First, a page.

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Dementia Care is Front of Mind

 

 

Sandra Gordon cares.

“I became involved in the area of dementia care within health care in 2000 when I became the clinic coordinator for the Specialized Geriatric Consultation Team at Rockyview General Hospital,” says the MRU Dementia Care instructor.

Her primary work there was the assessment of older adults, and her findings were significant.

“I would say that over 50% of our clients were living with a dementia,” she adds, “The issues for them, their care providers and families became of interest to me as a nurse.”

Gordon is an Associate Professor in the School of Nursing and Midwifery. A nurse with a Master’s degree in Gerontological Certification, she’s currently working to add a PhD to her credentials, researching how health care professionals understand dementia.

“Most recently,” she states, “we launched an Advanced Knowledge for Dementia Care series for Health care Professionals working across the care continuum.” This MRU Continuting Education program has the goal to increase knowledge and skills for health care professionals who may be in positions to influence how decisions are made about dementia care.

This is a gap that, in her research, she believes needs to be filled.

“I believe there is very little for direct care providers outside of ‘inhouse’ learning,” noting that, “Many organizations provided education for families and family care givers, but not so many for direct care providers and health care professionals.”

Gordon acknowledges that, despite being a course that it of interest to students who are thrust into the position of care-giver for a family member afflicted with the condition, “This is not a ‘how to’ course, the focus is person-centered care that is relational.” She explains, “When one is practicing in an area with vulnerable populations the more we know about best practice approaches for care, the better the care for persons living with a dementia and their families.”

It is Sandra Gordon’s belief that, through courses like this, “Those working within dementia care can influence systemic issues such as poor communication between supportive living and acute care, primary care and long term care.”

Through her instruction, Gordon is offering some positive piece of mind for the industry.

– JLove

 

 

 

 

 

 

MRU Kids Steps Up Its Game

Kevin Gilbert (centre) with MRU Kids staff 2016

If summer camp teaches one thing, it’s ‘be prepared’.

Kevin Gilbert, MRU Kids’ Program Coordinator, models that strategic preparation.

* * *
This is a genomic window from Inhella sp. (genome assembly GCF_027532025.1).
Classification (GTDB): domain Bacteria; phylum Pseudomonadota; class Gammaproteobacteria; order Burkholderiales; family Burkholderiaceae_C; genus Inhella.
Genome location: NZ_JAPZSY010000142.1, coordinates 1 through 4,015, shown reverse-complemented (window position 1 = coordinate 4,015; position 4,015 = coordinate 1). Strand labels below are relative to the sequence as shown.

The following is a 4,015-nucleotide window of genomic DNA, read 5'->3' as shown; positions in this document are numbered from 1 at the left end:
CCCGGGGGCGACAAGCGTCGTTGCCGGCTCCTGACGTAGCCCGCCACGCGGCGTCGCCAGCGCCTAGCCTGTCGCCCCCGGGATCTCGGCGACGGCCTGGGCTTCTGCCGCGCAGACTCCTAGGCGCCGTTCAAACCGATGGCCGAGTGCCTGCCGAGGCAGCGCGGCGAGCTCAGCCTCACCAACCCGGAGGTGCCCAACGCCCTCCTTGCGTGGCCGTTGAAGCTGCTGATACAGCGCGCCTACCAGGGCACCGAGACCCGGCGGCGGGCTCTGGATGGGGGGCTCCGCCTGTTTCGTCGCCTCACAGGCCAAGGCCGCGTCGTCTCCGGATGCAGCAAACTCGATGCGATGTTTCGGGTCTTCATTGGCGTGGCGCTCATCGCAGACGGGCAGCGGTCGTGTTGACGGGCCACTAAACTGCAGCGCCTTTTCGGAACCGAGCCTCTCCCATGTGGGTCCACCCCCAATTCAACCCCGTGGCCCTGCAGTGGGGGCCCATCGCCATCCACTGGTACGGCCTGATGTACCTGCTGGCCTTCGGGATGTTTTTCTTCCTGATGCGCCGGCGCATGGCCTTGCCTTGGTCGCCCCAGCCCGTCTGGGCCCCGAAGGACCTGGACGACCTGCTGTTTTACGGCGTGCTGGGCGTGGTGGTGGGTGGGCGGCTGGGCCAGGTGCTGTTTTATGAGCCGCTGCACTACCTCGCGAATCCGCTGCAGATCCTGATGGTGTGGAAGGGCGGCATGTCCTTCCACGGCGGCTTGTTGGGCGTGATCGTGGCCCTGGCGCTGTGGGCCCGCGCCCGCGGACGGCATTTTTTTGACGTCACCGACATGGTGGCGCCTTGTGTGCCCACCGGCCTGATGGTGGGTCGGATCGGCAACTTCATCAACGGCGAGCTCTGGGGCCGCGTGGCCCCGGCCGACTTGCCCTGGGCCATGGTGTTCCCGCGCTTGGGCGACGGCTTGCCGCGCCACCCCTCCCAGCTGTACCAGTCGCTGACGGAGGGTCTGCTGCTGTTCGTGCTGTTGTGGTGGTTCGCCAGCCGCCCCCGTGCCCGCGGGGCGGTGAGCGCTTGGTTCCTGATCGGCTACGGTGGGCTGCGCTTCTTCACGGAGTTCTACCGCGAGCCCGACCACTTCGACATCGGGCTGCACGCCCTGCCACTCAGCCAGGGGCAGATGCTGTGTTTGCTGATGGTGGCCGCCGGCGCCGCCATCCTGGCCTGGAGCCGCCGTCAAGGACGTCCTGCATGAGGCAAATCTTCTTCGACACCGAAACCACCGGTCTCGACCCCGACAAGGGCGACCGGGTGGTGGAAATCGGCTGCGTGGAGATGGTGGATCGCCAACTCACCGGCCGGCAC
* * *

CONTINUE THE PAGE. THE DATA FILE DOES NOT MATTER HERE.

“The website’s going live a month earlier so parents can plan their summer with the camps and dates.” He shares, “when registration goes live on February 21st, then they’ll have a plan.”

There’s a lot of planning that goes into the diverse offerings of fun and learning that MRU Kids gives campers each summer, and the programs are always changing.

Gilbert beams, “We have a new camp called Dynamic Gamers.” As he starts to spout out technical achievements the campers will explore like the science behind the trending video games for fans, it’s clear he’s passionate about this. “I’m looking forward to that camp as well,” he confesses.

Along with Dynamic Gaming, MRU Kids is introducing new sports-oriented camps. Gilbert concurs, “We have a new Junior Fieldtrip Camp for sports where we’re hoping to have a different (sports) venue every day,” he rolls into, “we have a new bike and play camp to teach bike and safety skills.”

A new cultural development, Gilbert and his team are working with the Iskim Centre this year. “We’re developing some exciting First Nations Programs. It’s amazing,” he claims of the valuable addition to MRU Kids’ experience, “the culture… the storytelling… it’s going to be great.”

Elementary campers (age 5-8), Junior campers (age 9-14) and Youth campers (14-17) will thrive with the myriad of options for their summer in some spectacular on and off campus facilities.

The older campers have a chance to explore some higher-level programs like Entrepreneurship Camp and Junior Leadership Camp where campers are taught to be leaders in the community.

Gilbert adds a sidebar, “We also call it ‘Counsellors-In-Training’. The program has been around for 2 years now and last summer, we hired 3 previous Junior Leadership students as summer counsellors.”

Returning campers will also recognize established favourites like Conoco Phillips Camps for Science, always a popular choice.

In collaboration with MRU Conservatory, MRU Kids will run a 6-week Music Makers Camp for 5-8 year olds. “It teaches different musical genres and instruments.” Gilbert notes.

Preparations are still in the works for many of the finer details. Gilbert says, “We’re hoping to have an Open House at the MRU Kids office in June where you can come visit, see the office and ask questions.”

Until then, if you have questions, check the newly launched website.

So this summer, be prepared for adventure with MRU Kids!

-JLove (Summer Camp Enthusiast)

Happy Campers